Opinions are in fact more like automobiles than asses. Everyone thinks they need one, and automobiles- even the Blazers and Pathfinders- typically drive you down well-worn roads constructed by someone else. Still, expressing any opinion put you in the driver’s seat for as long as you had the floor at a public hearing.
Being last on the agenda meant that the loose cannon and stray bullets from other agenda items had already ricocheted out of the chamber. The only ones left in the room were there specifically to speak to your project; there was no one else listening who might feel compelled to inform the decision with some meaningful insight into precedent or logic or the brilliantly obvious.
Someone like Gillian, come to protest some later thing on the agenda, but in the bored meantime astonished that someone on the other side of town proposed to remove eucalyptus trees to build houses, and outraged that city staff was recommending approval. Gillian often felt compelled to speak.
She was from Australia. She’d lived and worked here for decades, but had demurred citizenship of so incorrect a nation. It wasn’t important any more; after all those years, she was practically a native. As were the eucalyptus. Others claimed they were invasive, a threat to the integrity and health of the local ecosystem. Gillian considered those words nothing short of libel- blatant environmental bigotry. She rose to defend these magnificent trees, so wrongly denied.
The best defense is an offense. She defended the trees- always the right thing to do- by attacking the project. The staff report had mentioned butterflies? Obviously this project would destroy or disrupt valuable habitat. Drainage? This might, no, would destroy irreplaceable salmon spawning reaches. Slopes? Didn’t staff realize that earthquakes happen here? She was practically an expert in all these areas. She was appalled at how little the ‘paid experts’ were knowing or telling about the imminent dangers inherent in such a project, dangers that were all too obvious to her. But of course these supposed experts were in the pay pocket of those standing to profit from the development. Even staff depended in the end on applicants’ fees for their salaries, and unhappy customers might not return. No, only Gillian was free of the developer’s purse strings, free to tell the truth in all her glory; the only reliable source.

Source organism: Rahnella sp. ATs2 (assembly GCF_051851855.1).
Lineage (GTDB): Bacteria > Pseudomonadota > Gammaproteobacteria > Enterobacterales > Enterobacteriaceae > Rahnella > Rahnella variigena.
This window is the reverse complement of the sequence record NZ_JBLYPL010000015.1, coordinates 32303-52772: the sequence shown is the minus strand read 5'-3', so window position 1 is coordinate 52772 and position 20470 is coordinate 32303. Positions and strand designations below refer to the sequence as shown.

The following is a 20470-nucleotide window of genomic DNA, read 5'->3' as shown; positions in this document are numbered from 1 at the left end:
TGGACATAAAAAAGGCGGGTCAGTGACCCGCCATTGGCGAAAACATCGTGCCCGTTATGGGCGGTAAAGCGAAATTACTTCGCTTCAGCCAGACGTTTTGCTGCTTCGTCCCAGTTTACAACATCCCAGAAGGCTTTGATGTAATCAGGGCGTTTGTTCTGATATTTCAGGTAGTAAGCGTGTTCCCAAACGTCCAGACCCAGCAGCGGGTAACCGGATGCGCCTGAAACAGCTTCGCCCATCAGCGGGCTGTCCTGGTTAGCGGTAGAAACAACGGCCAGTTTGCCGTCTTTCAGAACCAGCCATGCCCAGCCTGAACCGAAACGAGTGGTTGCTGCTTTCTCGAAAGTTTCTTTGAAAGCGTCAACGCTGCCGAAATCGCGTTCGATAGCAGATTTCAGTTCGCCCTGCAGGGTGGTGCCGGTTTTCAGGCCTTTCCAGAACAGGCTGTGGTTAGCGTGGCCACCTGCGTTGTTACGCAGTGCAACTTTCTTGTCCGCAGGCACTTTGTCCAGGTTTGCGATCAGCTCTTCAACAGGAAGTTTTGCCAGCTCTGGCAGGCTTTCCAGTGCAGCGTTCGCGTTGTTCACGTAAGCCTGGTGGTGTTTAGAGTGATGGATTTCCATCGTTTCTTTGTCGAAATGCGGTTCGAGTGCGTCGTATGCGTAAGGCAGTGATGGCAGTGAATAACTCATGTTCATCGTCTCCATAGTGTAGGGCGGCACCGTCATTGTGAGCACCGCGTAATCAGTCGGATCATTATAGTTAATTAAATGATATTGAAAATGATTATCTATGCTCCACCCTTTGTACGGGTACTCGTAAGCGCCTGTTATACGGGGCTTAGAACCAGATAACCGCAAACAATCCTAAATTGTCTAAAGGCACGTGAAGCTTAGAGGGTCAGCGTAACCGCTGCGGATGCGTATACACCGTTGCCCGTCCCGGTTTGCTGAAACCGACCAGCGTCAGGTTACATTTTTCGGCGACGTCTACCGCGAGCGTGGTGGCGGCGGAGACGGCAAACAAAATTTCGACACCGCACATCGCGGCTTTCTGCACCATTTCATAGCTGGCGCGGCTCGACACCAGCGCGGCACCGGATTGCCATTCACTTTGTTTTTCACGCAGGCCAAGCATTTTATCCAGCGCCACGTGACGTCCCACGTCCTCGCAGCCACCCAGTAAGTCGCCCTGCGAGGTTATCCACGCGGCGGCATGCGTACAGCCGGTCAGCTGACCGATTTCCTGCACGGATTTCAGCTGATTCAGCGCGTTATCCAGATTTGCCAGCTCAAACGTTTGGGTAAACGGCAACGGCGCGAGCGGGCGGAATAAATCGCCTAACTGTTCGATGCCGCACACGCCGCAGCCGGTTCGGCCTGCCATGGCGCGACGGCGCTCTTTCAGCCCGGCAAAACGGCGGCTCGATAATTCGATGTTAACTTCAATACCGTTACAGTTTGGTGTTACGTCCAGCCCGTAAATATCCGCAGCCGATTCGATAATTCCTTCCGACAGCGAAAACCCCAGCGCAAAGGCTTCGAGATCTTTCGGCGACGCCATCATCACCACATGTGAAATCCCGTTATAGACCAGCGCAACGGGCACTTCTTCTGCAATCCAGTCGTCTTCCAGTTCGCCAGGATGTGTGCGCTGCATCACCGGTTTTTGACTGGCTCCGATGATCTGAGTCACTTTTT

When she had finished, the board would vote to continue the item indefinitely for more information on potential hazards. Months later, the City Council would hear Gillian’s appeal of the Zoning board approval, and deny the project. There were just too many potential problems. The applicants were asking for too much.
When one of Gordon’s projects was scheduled early on the agenda, he would graciously request that it be moved to the end. Other’s had such busy lives, after all; it would be a shame to keep them up. He didn’t mind staying late. It was time well spent.